A bathroom privacy bill floated by Rep. Roy Edwards has not been introduced, but a new bill filed by Rep. Lars Lone would fulfill the same purpose — making it a crime for people to use public restrooms that do not correspond to the gender listed on their birth certificate.
HB 244, which carries the title “Public indecency,” would have the same adverse effect on transgender populations as the bill proposed by Rep. Edwards (R, HD-53, Gillette), according to Sara Burlingame of Wyoming Equality. The organization advocates for lesbian, gay, bisexual, and transgender people.
Rep. Lone (R, HD-12, Cheyenne) said the proposal will protect schools that want to establish separate bathroom policies for students.
“Some of these schools have an intent to provide specific moral teachings to students,” he said. “They may want to enforce gender specificity.”
Lone also said he worries about his future child “walking into a bathroom and seeing something that is unexpected.” He might have to explain concepts to his child before he or she was ready to receive them, he said.
His bill would make it a crime of public indecency if a person “knowingly uses a public bathroom or changing facility designated to be used by a specific sex which does not correspond to the person’s sex identified at birth by the person’s anatomy,” according to the draft bill language.
That crime would be added to other “public indecency” offenses listed under existing statute, such as self exposure or non-consensual sexual contact.
Lone’s bill, Burlingame said, is worse than what she understood of Edwards’ proposal. It’s “much more intentionally punitive and shaming to the transgender community,” Burlingame said of the new bill. The message it sends to transgender people is “your existence is an act of public indecency,” she said.
Burlingame and another representative of Wyoming Equality had previously told WyoFile that Edwards’ idea was discrimination aimed at transgender people. They said transgender people are already at a higher risk of developing kidney problems or urinary tract infections because they are uncomfortable using public restrooms, a problem legislation of this nature compounds.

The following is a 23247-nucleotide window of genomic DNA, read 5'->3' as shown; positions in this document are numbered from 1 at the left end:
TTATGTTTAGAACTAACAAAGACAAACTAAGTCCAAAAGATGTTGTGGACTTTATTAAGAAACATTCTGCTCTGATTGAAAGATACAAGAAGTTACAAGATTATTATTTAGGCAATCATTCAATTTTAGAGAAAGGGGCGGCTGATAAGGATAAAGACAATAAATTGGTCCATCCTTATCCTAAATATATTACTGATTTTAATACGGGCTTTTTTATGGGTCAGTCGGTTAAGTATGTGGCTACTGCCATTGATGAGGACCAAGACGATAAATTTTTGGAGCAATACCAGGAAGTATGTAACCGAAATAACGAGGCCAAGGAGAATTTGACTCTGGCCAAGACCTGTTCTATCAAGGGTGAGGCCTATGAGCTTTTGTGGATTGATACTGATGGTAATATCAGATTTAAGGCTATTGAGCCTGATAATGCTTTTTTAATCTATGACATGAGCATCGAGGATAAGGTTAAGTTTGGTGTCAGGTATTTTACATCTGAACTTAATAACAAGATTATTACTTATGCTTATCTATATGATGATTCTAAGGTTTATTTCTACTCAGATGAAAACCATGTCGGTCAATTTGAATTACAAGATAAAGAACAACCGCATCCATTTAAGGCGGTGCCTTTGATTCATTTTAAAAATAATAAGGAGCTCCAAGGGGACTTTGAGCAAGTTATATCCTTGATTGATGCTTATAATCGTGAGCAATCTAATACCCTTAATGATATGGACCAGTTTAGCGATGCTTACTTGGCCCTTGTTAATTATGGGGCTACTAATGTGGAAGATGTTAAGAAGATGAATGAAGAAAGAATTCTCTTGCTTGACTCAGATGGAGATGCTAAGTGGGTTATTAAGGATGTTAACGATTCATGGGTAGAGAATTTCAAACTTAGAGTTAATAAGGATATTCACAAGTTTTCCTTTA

Burlingame also said that legislators who wish to enact exclusionary laws around the country are seizing on the momentum of the Trump election and its divisive rhetoric. She was skeptical of Lone’s stated desire to protect the choices of schools. If that was his goal, she asked, “then why didn’t he write that bill?”
Wyoming Equality has also said that if enacted, such legislation would be economically damaging to the state. Edwards had said his bill would be similar to North Carolina’s highly controversial House Bill 2, which drew economic backlash to the state.
Paypal and Deutsche Bank, both large international corporations, cancelled planned expansions in the state, causing a combined loss of 650 jobs in North Carolina. Sponsors have cancelled rock concerts, conventions, a film project and sporting events, including the NBA 2016-2017 All Star game, since the bill’s passage. Several states and local governments banned taxpayer-funded trips to the North Carolina.
Lone said he was not familiar with North Carolina’s legislation. When informed of the economic impacts the law’s passage inadvertently caused for North Carolina, and asked whether he would be concerned about similar impacts to Wyoming’s struggling state revenues, he said it could be an issue. “That would be a concern of mine,” he said.
On Jan. 26, Wyoming Governor Matt Mead told K2 Radio that bills dealing with public restrooms would undermine the state’s work to live up to its name as “the Equality State,” and distract the Legislature from weightier topics like the education funding deficit.
As for Edwards, he did not rule out his own bathroom privacy bill. “I still might bring it,” he said on Jan. 26. Bills in the House must be introduced by Jan. 30.